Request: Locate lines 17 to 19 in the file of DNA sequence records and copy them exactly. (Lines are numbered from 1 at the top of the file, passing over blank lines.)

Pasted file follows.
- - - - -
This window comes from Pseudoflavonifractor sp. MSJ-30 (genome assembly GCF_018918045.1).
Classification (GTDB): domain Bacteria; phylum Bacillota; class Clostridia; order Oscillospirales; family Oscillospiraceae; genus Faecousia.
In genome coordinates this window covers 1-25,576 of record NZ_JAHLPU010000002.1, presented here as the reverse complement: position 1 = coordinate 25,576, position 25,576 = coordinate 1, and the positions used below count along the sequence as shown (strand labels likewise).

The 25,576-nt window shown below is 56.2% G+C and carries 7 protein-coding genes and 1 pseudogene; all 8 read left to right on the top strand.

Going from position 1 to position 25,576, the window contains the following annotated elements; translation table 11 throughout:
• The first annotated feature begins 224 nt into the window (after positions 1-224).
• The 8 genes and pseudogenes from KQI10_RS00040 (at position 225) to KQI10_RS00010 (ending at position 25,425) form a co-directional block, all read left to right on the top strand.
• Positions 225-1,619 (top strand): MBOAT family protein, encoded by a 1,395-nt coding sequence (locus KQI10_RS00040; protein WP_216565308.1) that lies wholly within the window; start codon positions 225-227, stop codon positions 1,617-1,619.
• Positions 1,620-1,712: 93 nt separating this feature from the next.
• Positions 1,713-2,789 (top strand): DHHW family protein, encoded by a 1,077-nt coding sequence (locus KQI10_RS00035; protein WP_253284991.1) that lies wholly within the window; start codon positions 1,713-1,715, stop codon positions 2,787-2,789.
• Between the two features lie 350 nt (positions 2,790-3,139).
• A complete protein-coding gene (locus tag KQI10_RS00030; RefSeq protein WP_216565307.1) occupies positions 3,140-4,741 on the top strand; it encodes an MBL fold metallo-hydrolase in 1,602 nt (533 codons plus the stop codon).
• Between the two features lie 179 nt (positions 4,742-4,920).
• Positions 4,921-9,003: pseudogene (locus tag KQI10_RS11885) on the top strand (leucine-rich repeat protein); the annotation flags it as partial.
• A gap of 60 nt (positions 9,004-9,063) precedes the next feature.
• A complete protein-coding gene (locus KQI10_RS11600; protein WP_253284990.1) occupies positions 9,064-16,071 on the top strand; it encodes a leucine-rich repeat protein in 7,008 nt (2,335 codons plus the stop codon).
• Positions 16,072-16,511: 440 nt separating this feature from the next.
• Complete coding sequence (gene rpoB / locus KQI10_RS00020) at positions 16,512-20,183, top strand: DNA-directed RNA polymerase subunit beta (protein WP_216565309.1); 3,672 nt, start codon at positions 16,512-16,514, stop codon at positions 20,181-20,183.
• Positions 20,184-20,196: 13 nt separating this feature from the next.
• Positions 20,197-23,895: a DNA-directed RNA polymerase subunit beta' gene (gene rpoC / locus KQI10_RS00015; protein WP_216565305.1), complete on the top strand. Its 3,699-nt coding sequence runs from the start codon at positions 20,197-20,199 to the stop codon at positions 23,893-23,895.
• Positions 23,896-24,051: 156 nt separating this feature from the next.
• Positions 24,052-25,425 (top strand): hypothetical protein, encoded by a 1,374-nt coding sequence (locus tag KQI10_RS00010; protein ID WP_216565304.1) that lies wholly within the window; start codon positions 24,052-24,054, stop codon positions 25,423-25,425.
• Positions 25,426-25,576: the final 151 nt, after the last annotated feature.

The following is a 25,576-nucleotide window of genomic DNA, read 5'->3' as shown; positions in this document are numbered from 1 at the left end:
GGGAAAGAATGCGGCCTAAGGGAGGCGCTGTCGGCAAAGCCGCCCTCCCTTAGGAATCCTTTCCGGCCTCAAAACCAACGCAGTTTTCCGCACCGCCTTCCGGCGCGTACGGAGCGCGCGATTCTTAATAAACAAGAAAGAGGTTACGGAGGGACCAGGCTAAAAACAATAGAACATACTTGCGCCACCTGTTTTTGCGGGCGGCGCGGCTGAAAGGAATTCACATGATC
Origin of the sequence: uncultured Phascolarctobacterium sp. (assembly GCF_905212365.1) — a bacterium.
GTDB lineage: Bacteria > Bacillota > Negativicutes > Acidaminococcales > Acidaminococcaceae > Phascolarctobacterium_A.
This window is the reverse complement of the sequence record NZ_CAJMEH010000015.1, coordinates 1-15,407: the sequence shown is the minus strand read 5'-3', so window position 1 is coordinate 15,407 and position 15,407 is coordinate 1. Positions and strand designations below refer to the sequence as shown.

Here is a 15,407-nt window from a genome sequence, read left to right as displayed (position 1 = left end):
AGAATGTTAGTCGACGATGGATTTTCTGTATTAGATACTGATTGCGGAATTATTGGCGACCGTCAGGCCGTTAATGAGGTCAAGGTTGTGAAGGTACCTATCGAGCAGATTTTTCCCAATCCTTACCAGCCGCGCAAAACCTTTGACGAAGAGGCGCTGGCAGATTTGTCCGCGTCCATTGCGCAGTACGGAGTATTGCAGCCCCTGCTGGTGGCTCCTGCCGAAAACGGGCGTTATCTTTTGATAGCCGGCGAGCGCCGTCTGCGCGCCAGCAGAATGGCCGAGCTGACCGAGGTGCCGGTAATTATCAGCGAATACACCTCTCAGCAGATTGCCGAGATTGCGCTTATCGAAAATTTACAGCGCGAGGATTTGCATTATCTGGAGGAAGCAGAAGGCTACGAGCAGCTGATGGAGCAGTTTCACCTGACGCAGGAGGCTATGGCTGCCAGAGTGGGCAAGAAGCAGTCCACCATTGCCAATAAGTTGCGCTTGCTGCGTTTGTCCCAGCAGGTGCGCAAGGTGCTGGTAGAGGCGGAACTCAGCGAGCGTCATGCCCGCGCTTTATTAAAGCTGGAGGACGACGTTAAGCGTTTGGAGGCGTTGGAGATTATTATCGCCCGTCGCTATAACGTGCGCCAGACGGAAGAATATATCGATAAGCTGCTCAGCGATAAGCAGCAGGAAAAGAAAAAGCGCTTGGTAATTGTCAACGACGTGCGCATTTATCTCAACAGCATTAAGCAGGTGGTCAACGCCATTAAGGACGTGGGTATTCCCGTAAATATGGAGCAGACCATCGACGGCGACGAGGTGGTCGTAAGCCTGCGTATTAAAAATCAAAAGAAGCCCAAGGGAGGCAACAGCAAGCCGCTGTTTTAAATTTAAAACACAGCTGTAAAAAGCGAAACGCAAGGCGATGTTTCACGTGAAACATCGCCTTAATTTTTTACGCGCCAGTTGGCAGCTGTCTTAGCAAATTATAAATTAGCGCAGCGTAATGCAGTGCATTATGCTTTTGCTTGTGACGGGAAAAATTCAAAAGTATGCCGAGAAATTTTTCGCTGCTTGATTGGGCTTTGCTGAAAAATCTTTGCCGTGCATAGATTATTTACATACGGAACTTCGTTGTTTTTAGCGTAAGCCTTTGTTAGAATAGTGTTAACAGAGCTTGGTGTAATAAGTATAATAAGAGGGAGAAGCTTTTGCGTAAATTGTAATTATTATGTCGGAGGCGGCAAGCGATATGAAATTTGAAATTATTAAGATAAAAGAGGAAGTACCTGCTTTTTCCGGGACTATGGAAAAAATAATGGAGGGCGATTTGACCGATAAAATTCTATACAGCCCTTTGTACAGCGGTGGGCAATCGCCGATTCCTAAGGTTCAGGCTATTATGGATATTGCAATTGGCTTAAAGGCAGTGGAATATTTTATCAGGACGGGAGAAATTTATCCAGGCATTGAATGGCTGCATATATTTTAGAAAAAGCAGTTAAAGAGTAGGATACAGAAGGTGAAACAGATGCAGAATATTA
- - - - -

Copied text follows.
• Positions 16,072-16,511: 440 nt separating this feature from the next.
• Complete coding sequence (gene rpoB / locus KQI10_RS00020) at positions 16,512-20,183, top strand: DNA-directed RNA polymerase subunit beta (protein WP_216565309.1); 3,672 nt, start codon at positions 16,512-16,514, stop codon at positions 20,181-20,183.
• Positions 20,184-20,196: 13 nt separating this feature from the next.